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NCAA rules against Ole Miss recruit Powe for 3rd time

JACKSON, Miss. -- Jerrell Powe was denied in his quest to
play at Mississippi for the third time Thursday when the NCAA
rejected the appeals of the defensive lineman and the school.

The learning-disabled prized recruit has spent more than two
years seeking permission from the NCAA to start his college career.
Officials have ruled Powe, 20, will not be able to play football
until 2008, and only then if he completes a year of college at Ole
Miss.

"Based on his academic history and even after receiving all the
accommodations and protections available to individuals with
disabilities, Mr. Powe has not demonstrated that he can succeed
academically during his first year of collegiate enrollment while
also practicing and competing in athletics," an NCAA statement
said.

The NCAA granted Powe a partial initial eligibility waiver last
week and ruled that Powe could attend Ole Miss and receive athletic
financial aid, but not play football. He is currently enrolled.

NCAA officials also invalidated all of Powe's coursework over
the previous year because they were concerned that Powe received
too much help as he attempted to qualify.

Powe and Ole Miss appealed both decisions to separate NCAA
subcommittees. Those appeal bodies met Thursday and quickly handed
down decisions.

Ole Miss athletic director Pete Boone said the university is
disappointed in the NCAA's decision, but will press on.

While the NCAA Student Records Review Committee decision is
final, the school will appeal the decision of the NCAA Initial
Eligibility Waiver Learning Disability Subcommittee's decision to
the Academics/Eligibility/Compliance Cabinet.

Powe did not immediately respond to an interview request made
through his attorney.

Coach Ed Orgeron, who was not available after practice,
addressed the decision on his Thursday radio show.

"I know Jerrell has a lot of fight in him," Orgeron said.
"Eventually Jerrell is going to reach his goal of playing for Ole
Miss, and look out when he does."

Powe's attorney, Don Jackson, said he will talk over options
with a family representative Thursday night. In the past, he has
said the next step will be to sue the NCAA.

"Sometimes you can feel comfortable with a loss because you can
understand the rationale of the people who made the decision,"
Jackson said. "In this one I don't think there's any real comfort
here because this decision is objectively wrong based on the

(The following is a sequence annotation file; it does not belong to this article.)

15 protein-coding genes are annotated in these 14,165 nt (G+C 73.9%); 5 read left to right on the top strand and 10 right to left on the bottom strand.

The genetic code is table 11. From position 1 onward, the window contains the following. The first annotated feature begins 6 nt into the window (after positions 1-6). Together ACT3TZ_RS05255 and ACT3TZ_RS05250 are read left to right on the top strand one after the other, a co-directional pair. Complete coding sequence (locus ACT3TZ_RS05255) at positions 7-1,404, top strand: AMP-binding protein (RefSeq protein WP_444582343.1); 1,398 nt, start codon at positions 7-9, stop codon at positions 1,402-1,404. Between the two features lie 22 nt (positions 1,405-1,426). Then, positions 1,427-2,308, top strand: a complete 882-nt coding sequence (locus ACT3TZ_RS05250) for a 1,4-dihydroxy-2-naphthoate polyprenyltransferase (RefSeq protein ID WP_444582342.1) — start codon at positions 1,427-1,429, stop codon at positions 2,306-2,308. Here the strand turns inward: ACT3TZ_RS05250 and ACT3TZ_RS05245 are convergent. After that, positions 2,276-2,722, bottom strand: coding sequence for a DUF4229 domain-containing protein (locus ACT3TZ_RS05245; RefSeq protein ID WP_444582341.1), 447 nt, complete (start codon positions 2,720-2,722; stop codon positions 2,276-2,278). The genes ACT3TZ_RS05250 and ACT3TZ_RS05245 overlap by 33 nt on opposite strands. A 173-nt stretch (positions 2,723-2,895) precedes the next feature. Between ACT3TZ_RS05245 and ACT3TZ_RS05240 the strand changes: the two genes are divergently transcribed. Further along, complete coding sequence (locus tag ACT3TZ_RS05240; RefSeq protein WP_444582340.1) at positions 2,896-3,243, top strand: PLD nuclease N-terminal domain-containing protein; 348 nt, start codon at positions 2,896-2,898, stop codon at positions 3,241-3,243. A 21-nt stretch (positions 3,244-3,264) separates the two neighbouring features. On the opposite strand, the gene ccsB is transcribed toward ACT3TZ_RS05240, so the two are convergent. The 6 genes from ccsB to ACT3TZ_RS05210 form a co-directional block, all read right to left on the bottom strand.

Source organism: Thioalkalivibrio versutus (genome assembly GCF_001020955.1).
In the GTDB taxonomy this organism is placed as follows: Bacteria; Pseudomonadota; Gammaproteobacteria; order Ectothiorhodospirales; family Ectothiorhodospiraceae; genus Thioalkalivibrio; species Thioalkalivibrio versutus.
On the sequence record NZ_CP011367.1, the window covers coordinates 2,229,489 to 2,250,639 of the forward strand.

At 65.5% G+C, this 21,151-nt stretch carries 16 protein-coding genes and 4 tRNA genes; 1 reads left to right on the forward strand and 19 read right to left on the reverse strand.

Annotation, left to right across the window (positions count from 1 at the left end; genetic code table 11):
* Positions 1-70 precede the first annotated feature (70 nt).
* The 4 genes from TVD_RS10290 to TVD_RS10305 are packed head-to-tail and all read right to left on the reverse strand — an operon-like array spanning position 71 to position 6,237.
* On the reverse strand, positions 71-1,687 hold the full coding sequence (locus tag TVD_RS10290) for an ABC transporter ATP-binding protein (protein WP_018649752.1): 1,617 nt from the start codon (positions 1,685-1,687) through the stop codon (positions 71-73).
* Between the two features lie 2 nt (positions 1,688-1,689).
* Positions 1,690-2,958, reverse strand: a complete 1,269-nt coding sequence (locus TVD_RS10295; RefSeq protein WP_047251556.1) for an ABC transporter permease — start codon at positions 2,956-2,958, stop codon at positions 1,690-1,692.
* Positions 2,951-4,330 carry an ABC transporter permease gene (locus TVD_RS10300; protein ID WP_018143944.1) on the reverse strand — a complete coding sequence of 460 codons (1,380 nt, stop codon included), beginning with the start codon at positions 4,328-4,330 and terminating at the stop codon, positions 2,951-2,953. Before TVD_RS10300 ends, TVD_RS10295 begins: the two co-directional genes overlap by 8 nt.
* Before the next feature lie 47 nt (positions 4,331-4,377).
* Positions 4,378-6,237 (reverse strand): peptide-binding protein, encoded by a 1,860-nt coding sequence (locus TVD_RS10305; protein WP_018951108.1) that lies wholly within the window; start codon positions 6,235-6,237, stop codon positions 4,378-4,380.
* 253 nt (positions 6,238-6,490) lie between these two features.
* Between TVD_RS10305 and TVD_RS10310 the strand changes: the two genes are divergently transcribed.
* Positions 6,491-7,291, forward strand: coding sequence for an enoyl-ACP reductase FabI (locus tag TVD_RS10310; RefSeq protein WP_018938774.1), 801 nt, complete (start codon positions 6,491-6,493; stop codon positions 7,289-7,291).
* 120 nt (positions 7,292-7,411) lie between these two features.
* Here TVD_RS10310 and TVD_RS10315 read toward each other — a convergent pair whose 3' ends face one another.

facts."

The NCAA's statement said that both appeals subcommittees shared
staff concerns about the speed with which Powe completed his
coursework over the last year.

Powe initially signed with Ole Miss in 2005, but had not
completed the necessary 14 core courses for eligibility. He signed
with Ole Miss in 2006 after attending a prep school and taking
correspondence courses, but was again denied eligibility. The NCAA
said at the time that Powe could either return to high school or go
to a junior college.

The Wayne County High School Parade All-American returned to
Waynesboro to retake courses, attended a Pennsylvania prep school
and took correspondence courses over the last year.

Last month the NCAA allowed him to practice for 14 days while it
sorted out his status, then again denied his quest to play for the
Rebels.

"In order to grant the waiver and appeal, the staff and
membership committees were asked to accept that an individual who
previously completed just seven core courses out of a required 14
in his first five years of high school had subsequently completed
14.5 core courses at three different schools concurrently over a
four-month period," officials said. "The average number of
courses a student completes in a year is four."

Jackson said that attitude shows the NCAA has an "institutional
belief" that Powe and other prospective black student-athletes
can't improve themselves academically after slow starts in high
school. With something as important as a college scholarship on the
line, he said it should come as no surprise they take their
academics more seriously.

"Why is it such a leap to believe that a young person like that
can improve academically?" Jackson asked. "There's this belief
that if you're going to make it, you have to cut corners to make
it."

NCAA spokeswoman Stacey Osburn said there is precedent for the
decision and that Powe's case -- and that of other prospective black
student-athletes -- is not unique.

The decision "allows him to go to school on full scholarship
and focus on his academics first," Osburn said. "And that is a
focus that we ask all student-athletes to have -- to be a student
first and an athlete second."